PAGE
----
Twin Turboprop (Not Carenado)

    For a turboprop twin, try the Flysimware Cessna C441 Conquest II, which simulates the Garrett TPE331. If you do want a turbocharged twin, try Flysimware's Cessna 402C Businessliner, which simulates the tubocharged version of the Continental 520. For a normally-aspirated twin, try the Milviz 310R, which simulates the Continental 520, or wait a couple of weeks and then check out the very soon to be released JF Beech Model 76 Duchess, which simulates the Lycoming 360. Which one suits you best will depend on what you want to do with it.
  10. Chock

    Embraer 190E2

    The last thing I and I imagine everyone else too, is trying to do in responding to this post, is make this person quit the project, nor to dampen any enthusiasm, quite the reverse in fact. There is nothing wrong with the desire to aim high, but even big established software developers realise sometimes you have to temper enthusiastic goals with reality and come at things slowly in order to build experience. Or to quote the legendary Lao Tzu on the matter of becoming at one with the rhythm of life and thus making the way easier when contemplating tackling something difficult: 'Do the difficult things while they are easy and do the great things while they are small. The journey of a thousand miles must begin with a single step.' PMDG made a 'simpler' DC-6 as a test for developing aircraft for XPlane, and this experience led them to the conclusion that the base program was not able to support everything they wanted to do when it came to creating complex airliners in the way they go about it. Similarly, A2A started out with a desire to make an Accusim F-4 Phantom, and apparently this is still a long term goal, but they are on record as saying that first they'd try a single engined jet fighter - the F-104 Starfighter - and before that they would try something even simpler, to quote them exactly on this matter: 'We have to release an Accu-Sim jet engine first, which would likely be a simpler jet like a T-33 first. We have a few projects on the plate we need to finish first though.'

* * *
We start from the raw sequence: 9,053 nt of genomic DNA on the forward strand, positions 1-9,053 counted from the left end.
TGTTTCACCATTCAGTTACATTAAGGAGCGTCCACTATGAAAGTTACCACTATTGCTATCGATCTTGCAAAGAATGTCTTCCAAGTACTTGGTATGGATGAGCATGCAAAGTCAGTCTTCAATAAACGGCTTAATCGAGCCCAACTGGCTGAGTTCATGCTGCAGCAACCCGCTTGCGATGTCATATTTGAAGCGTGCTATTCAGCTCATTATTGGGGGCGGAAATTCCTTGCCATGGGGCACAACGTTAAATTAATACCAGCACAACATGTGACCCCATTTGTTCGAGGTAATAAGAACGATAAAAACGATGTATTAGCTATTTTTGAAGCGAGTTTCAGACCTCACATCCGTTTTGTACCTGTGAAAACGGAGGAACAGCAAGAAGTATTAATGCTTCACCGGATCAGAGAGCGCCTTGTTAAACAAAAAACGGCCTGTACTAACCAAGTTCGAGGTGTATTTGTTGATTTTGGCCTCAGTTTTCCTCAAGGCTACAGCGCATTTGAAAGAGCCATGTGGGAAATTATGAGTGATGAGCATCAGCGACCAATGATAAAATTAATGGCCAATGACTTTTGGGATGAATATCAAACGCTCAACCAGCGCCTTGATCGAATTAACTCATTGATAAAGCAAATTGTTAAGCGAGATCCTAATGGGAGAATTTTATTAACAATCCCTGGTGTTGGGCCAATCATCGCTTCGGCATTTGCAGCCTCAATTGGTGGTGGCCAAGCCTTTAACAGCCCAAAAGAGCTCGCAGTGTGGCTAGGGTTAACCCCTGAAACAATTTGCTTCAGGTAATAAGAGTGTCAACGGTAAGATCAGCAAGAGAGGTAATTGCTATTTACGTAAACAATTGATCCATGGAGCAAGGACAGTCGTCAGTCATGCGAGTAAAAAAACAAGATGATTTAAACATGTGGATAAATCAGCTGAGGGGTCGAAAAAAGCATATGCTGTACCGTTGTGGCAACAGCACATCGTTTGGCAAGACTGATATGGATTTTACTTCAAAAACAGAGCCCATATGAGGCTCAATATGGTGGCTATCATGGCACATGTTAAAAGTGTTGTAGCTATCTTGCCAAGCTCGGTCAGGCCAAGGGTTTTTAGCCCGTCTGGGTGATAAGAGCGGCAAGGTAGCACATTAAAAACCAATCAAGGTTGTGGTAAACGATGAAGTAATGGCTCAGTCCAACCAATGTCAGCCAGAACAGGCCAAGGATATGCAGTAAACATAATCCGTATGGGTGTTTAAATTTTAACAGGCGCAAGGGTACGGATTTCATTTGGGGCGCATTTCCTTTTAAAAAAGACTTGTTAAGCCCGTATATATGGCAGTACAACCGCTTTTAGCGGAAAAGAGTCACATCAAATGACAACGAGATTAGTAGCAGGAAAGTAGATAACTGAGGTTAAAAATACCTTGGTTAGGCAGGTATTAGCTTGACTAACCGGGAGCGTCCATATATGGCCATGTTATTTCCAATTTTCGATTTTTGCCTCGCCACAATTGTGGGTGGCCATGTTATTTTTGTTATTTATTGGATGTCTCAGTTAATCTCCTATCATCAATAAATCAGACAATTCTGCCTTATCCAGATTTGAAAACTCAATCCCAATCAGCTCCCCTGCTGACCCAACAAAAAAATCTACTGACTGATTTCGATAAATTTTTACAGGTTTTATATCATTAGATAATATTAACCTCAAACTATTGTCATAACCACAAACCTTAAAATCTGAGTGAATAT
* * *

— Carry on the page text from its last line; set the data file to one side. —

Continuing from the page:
11. Chock

    Embraer 190E2